There is no logical reason to require 3 inches on either side of a wheelchair for turning around. In 20 years, there has been no practical reason either. Manufacturers, who make their floor width 31 inches, which is the maximum available without compromising the frame of the minivan, provides an additional 1inch clearance on top of the 2 inches that the wheelchair itself provides. This proposed change would not help anyone — it would actually hurt an entire industry. This is because it would cost tens of millions of dollars to replace all the minivans on the market with full-size vans (since it is impossible to allow for 36 inches in width in a minivan (rear or side entry). Requiring this change would cause most taxicab companies to stop offering the accessible services because it is highly impractical to operate a full size van in most situations (a 50% larger vehicle with 50% higher gas mileage and higher maintenance costs on the lifts). In short, it would kill the 20 years of progress the members of this association have made to improve the lives of the disabled.
Currently, the Access Board defines its standards based on two classes of vehicles: vehicles in excess of 22 feet in length and vehicles 22 feet in length or less. We believe that there should be specific vehicle classifications incorporated into the guidelines. In Canada, there is the D409 standard under the Motor Vehicles for the Transportation of Persons with Physical Disabilities Guidelines. The D409 standard accommodates the dimensional limitations of minivans by having specific guidelines for vehicles under 5940 pounds gross vehicle weight. We urge the Access Board to make similar accommodations in their guidelines. Without a minivan subcategory, the accessible taxicab market and a large part of the private paratransit service in this country will cease to exist.
Implementation Deadline Is Not Addressed By These Draft Guidelines
An important aspect not specifically addressed is the implementation deadline and whether current vehicles acquired in compliance with existing Access Board Guidelines will be grandfathered under the new guidelines. If these guidelines are adopted as currently written, it is important to acknowledge that it will take at least a decade before existing fleet vehicles are completely replaced by vehicles meeting the updated standard. It will also take significant time for the manufacturers to be able to design, test and build according to the updated specifications.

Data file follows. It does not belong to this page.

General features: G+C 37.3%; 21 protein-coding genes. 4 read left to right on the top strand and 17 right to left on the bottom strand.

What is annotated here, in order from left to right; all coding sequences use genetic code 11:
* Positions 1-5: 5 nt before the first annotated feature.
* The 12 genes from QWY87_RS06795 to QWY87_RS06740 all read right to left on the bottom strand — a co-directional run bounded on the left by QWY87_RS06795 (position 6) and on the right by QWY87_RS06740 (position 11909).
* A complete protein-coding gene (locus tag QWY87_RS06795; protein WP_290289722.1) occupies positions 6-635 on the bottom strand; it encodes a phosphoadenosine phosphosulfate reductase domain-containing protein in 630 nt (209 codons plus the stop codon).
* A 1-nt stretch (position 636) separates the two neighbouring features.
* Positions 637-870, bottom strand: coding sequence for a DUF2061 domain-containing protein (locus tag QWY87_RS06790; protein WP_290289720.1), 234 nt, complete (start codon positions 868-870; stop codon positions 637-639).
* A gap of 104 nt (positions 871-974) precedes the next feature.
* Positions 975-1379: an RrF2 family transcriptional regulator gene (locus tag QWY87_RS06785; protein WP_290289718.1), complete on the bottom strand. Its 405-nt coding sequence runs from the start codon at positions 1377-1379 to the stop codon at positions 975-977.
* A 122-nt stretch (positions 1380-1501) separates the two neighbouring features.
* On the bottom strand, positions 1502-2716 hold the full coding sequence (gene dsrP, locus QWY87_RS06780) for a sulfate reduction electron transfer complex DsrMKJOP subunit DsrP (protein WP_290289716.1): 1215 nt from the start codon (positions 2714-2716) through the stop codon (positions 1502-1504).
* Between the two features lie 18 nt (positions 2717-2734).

The Cost Implications of the Proposed Guidelines
The cost implications with changing the existing standards to the proposed revisions would result in significant cost being added to the vehicle modifications. The increase to 36 inches for the floor width of the rear-entry minivan conversion would eliminate the OEM structural beams and would therefore weaken the originally designed structural integrity of the vehicle. The structural redesign would add considerable cost to the rear-entry conversion, which would mean that the transportation provider would experience a 20-25% increase in the conversion cost. Also, the technical complexity of the structural redesign would eliminate smaller manufacturers and vehicle conversion specialists, therefore significantly reducing competitive product and model available to the transportation industry. Depending on the compromise, the modification of the vehicle will be more expensive, putting more cost pressures on the transportation service provider. With the increasing daily running cost of accessible taxicabs and paratransit vehicles (gasoline, insurance, etc) and reduced public funds available, it could result in a decrease of available service.
Therefore, the Taxicab, Limousine & Paratransit Association recommends that the proposed revisions not be accepted “as is” for that would eliminate minivans and other smaller vehicles from continuing to serve as ADA compliant vehicles available to the taxicab, paratransit and other non-emergency transportation providers.
Thank you for this opportunity to provide comments on the Access Board’s Second Draft Revisions to the ADA Accessibility Guidelines for Transportation Vehicles. If you have any questions regarding the above comments, please feel free to contact me at 301-984-5700 or via e-mail at firstname.lastname@example.org.
Harold E. Morgan
Executive Vice President
Taxicab, Limousine & Paratransit Association
3200 Tower Oaks Boulevard, Suite 220
Rockville, MD 20852